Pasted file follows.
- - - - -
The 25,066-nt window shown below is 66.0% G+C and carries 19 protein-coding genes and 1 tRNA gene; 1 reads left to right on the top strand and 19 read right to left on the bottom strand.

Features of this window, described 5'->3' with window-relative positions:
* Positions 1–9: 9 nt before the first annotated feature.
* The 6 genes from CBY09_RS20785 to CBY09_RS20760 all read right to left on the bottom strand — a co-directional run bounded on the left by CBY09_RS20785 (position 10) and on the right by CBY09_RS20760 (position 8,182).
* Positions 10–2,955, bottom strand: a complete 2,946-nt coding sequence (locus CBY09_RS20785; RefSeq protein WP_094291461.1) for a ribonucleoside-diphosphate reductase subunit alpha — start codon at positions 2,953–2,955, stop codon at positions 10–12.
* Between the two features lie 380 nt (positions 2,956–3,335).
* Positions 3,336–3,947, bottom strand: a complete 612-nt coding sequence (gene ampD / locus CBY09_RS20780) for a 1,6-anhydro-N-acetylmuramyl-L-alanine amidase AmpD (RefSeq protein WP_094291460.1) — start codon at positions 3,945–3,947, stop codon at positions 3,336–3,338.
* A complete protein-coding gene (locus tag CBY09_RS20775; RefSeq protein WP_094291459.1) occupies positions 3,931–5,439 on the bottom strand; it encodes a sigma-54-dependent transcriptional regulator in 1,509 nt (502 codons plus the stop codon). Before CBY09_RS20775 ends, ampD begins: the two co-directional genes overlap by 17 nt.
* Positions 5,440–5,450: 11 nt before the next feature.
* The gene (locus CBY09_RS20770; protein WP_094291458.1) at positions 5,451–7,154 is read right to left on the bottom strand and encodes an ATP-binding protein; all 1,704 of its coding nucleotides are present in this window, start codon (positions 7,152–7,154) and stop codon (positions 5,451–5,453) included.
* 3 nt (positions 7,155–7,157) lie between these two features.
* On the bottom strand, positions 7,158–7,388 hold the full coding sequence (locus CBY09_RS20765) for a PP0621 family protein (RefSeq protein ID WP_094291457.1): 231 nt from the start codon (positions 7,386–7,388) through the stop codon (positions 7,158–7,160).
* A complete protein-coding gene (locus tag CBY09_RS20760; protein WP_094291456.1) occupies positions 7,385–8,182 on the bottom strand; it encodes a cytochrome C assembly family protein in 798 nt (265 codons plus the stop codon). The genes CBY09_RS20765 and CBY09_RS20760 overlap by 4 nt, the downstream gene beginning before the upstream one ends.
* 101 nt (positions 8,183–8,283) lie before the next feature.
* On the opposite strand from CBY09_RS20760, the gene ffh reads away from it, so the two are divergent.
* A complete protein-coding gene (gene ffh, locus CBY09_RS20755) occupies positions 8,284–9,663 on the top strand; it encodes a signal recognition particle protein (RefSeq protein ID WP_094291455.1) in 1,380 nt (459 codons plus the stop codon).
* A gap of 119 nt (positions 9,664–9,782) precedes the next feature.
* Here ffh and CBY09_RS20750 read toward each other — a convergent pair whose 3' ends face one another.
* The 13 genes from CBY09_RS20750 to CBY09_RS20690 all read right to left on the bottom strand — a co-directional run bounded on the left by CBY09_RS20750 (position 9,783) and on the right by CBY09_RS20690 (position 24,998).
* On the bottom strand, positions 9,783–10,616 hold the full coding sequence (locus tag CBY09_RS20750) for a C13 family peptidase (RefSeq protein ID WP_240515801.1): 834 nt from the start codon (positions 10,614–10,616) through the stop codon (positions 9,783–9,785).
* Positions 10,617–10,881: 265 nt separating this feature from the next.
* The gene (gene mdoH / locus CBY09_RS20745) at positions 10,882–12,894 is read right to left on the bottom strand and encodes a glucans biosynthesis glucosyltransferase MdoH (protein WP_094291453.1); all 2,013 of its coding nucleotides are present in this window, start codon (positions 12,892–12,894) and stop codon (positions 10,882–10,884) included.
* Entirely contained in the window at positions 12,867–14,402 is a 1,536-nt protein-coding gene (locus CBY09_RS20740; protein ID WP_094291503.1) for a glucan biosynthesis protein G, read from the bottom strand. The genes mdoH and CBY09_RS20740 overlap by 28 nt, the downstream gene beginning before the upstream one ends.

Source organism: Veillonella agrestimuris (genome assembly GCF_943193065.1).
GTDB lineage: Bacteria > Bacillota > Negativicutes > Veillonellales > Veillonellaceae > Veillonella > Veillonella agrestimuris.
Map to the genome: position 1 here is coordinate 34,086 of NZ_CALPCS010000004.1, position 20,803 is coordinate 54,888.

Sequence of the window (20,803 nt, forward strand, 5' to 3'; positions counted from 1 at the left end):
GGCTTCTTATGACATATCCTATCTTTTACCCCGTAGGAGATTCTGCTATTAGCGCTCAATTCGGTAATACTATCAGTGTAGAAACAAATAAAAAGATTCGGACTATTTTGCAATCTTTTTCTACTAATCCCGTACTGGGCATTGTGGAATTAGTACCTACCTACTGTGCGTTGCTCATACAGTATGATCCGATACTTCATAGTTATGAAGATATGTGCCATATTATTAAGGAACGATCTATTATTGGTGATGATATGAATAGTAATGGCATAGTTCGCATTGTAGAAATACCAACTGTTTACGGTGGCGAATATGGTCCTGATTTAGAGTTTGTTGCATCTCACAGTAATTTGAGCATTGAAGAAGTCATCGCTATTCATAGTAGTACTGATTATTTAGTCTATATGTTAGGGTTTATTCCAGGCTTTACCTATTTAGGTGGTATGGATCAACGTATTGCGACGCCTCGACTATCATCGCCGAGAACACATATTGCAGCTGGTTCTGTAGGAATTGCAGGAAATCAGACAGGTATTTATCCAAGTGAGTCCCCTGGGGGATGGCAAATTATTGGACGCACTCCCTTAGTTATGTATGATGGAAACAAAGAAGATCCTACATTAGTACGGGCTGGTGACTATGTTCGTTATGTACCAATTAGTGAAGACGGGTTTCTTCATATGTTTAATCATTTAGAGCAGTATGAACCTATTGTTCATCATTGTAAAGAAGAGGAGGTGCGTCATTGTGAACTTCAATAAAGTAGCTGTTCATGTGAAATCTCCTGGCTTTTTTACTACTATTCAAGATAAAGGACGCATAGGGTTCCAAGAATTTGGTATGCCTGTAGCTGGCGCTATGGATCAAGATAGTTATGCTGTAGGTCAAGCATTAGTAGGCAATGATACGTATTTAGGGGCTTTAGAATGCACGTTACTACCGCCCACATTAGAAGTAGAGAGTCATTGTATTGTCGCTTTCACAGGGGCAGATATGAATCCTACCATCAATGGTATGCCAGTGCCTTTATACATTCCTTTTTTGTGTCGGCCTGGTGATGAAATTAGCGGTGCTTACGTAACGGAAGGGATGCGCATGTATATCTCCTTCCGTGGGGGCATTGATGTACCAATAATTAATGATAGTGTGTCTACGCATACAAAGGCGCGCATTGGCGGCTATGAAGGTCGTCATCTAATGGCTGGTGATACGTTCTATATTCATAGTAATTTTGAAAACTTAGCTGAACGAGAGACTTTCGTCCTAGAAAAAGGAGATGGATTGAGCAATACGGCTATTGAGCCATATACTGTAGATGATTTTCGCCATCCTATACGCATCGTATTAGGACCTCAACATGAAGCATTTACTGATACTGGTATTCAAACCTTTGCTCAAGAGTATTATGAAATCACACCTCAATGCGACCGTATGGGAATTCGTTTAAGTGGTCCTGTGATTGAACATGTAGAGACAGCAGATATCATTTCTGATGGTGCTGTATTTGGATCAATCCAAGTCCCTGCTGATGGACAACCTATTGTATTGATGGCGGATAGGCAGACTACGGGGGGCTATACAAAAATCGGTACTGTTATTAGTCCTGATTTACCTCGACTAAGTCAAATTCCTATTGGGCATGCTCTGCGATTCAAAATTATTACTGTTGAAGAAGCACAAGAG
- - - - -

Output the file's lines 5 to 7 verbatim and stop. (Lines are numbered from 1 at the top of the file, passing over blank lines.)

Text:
* Positions 10–2,955, bottom strand: a complete 2,946-nt coding sequence (locus CBY09_RS20785; RefSeq protein WP_094291461.1) for a ribonucleoside-diphosphate reductase subunit alpha — start codon at positions 2,953–2,955, stop codon at positions 10–12.
* Between the two features lie 380 nt (positions 2,956–3,335).
* Positions 3,336–3,947, bottom strand: a complete 612-nt coding sequence (gene ampD / locus CBY09_RS20780) for a 1,6-anhydro-N-acetylmuramyl-L-alanine amidase AmpD (RefSeq protein WP_094291460.1) — start codon at positions 3,945–3,947, stop codon at positions 3,336–3,338.